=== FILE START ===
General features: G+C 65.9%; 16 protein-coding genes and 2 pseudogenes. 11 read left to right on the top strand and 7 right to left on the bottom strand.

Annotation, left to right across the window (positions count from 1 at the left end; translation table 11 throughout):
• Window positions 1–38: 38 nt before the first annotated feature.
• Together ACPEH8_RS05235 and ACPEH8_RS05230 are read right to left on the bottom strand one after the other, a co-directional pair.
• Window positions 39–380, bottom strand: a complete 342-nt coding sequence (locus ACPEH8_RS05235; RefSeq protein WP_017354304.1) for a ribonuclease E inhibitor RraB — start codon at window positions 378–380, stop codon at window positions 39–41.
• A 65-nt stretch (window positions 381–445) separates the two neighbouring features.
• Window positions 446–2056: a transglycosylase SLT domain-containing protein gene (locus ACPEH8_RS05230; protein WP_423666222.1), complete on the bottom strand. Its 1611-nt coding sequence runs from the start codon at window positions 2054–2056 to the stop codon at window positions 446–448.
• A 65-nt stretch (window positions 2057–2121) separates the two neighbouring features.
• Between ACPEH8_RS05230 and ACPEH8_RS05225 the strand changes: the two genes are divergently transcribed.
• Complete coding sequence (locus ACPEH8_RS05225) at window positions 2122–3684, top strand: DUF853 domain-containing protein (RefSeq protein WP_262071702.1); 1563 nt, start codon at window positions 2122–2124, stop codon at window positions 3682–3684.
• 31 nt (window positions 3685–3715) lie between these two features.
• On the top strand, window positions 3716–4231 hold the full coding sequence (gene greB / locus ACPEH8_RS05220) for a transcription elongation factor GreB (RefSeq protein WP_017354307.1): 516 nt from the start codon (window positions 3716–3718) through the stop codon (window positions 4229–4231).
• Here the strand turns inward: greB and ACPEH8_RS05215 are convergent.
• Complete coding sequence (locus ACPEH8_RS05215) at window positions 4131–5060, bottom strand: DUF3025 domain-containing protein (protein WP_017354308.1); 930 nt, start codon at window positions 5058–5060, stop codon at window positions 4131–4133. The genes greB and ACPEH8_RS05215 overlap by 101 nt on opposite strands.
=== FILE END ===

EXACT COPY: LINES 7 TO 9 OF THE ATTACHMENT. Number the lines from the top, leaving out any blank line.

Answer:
• Window positions 446–2056: a transglycosylase SLT domain-containing protein gene (locus ACPEH8_RS05230; protein WP_423666222.1), complete on the bottom strand. Its 1611-nt coding sequence runs from the start codon at window positions 2054–2056 to the stop codon at window positions 446–448.
• A 65-nt stretch (window positions 2057–2121) separates the two neighbouring features.
• Between ACPEH8_RS05230 and ACPEH8_RS05225 the strand changes: the two genes are divergently transcribed.